What’s more, children with learning disorders are usually the kids who are most often punished. “In a 2011 study that tracked nearly 1 million schoolchildren over six years, researchers at Texas A&M University found that kids suspended or expelled for minor offenses…were three times as likely as their peers to have contact with the juvenile justice system within a year of the punishment. Kids with diagnosed behavior problems such as oppositional defiant disorder (ODD), attention-deficit/hyperactivity disorder (ADHD), and reactive attachment disorder…were the most likely to be disciplined. Which begs the question: Does it make sense to impose the harshest treatments on the most challenging kids? And are we treating chronically misbehaving children as though they don't want to behave, when in many cases they simply can't?”

Lewis further argues that “focusing on problem solving instead of punishment is now seen as key to successful discipline.”

Want to learn more? Here are a couple books recommended in the article:

Lost in School By Ross W. Greene
The Explosive Child by Ross W. Greene

 

Contributed by Reeba Miller, Youth Tutoring Program 

Provide your students an inspirational way to express their love of books!

Kids learn and want to express themselves in ways that go beyond the written word and educators know that paper and pencils can only go so far in gauging reading comprehension. In the NY Times article, Five Artists, Five Book Reviews, artists have created book reviews using a multitude of materials.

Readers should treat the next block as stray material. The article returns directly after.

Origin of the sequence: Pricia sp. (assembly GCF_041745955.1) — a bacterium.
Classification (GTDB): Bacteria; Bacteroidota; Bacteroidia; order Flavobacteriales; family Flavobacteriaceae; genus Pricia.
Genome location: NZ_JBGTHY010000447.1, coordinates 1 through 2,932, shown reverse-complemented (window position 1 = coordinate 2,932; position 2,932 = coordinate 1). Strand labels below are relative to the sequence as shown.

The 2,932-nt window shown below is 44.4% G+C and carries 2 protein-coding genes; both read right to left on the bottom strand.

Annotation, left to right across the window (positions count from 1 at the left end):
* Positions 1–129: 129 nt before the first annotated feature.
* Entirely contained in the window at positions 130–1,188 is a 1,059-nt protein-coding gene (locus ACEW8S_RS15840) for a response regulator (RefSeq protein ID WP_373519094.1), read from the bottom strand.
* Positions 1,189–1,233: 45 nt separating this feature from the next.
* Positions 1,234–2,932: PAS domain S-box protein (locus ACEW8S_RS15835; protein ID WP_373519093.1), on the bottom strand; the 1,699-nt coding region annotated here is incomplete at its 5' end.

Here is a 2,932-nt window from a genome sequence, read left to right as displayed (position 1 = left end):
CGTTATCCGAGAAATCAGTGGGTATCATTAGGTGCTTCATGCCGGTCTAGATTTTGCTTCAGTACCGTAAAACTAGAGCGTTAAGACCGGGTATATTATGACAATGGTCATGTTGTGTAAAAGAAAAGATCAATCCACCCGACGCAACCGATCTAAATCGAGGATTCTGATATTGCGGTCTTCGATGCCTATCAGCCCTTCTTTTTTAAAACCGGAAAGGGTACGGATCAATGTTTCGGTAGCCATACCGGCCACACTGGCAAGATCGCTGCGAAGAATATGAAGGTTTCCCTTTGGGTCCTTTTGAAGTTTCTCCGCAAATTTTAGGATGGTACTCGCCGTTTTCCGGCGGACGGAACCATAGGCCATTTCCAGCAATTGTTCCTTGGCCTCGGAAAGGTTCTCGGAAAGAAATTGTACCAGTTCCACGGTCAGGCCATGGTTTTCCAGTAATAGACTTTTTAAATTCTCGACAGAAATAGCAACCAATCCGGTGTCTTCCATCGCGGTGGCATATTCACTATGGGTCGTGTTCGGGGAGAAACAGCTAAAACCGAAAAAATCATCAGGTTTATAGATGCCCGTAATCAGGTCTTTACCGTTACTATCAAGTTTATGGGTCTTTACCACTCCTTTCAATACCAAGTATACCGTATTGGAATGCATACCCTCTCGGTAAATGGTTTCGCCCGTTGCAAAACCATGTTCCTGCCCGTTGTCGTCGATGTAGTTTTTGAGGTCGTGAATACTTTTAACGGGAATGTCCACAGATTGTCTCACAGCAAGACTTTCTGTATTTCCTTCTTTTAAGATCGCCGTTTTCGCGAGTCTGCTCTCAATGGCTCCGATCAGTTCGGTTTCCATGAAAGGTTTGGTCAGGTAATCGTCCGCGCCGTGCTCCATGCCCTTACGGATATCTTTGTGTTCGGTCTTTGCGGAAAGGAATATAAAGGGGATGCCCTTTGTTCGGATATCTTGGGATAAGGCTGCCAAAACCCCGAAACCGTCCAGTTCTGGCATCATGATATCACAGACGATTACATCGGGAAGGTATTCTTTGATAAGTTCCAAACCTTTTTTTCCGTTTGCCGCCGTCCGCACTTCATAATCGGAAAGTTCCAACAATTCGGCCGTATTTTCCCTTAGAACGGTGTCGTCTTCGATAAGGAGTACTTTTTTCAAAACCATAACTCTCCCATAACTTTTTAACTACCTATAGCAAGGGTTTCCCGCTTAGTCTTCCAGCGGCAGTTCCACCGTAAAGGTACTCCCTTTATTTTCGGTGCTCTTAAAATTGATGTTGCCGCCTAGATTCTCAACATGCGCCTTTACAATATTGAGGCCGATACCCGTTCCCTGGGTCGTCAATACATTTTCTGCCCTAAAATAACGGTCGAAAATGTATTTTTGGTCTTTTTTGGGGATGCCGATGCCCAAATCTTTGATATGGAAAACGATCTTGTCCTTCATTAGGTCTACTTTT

What is striking about the pieces and the accompanied blurbs is the evidence of deeper understanding, synthesis and exploration of the book they read. Passing this experience on to kids would enrich their reading comprehension and provide a unique avenue of expression. 

By: Josie Watanabe, Seattle Public Library

 

Grow your student's "Growth Mindset"

Let's teach kids that practice makes progress! Learn about growth mindset here! 

When it comes to teaching your student about math, how does she behave? Is she motivated and excited to learn a new math topic? Does she believe in her "innate" ability to do math or does she believe in hard work and practice? 

Believe it or not, having a "fixed mindset" (when you believe that you have an innate intelligence) can be very damaging to student's ability to face challenges and grow their abilities through learning.

As described by Jo Boler on her website, our brains are plastic which means that we able to rewire our brains by learning new abilities with practice. For example, the more a student practices a skill (such as adding mixed numbered fractions) the more he will "wire" his brain to understand and master that skill.

The belief in our ability to grow our intelligence is called "growth mindset." However, if a student possesses a "fixed mindset", he will never commit the time and energy to master new skills. This is because the student will think that the skill is too hard and that his innate intellect limits his ability to learn this particular new skill...if only this student had a tutor who could encourage him to try, practice, fail, practice and master this new skill! That's where you come in.

So, get out there and teach your students that we can all succeed with practice and that "practice makes progress!"

 

By: Gabbie Lanier, Youth Tutoring Program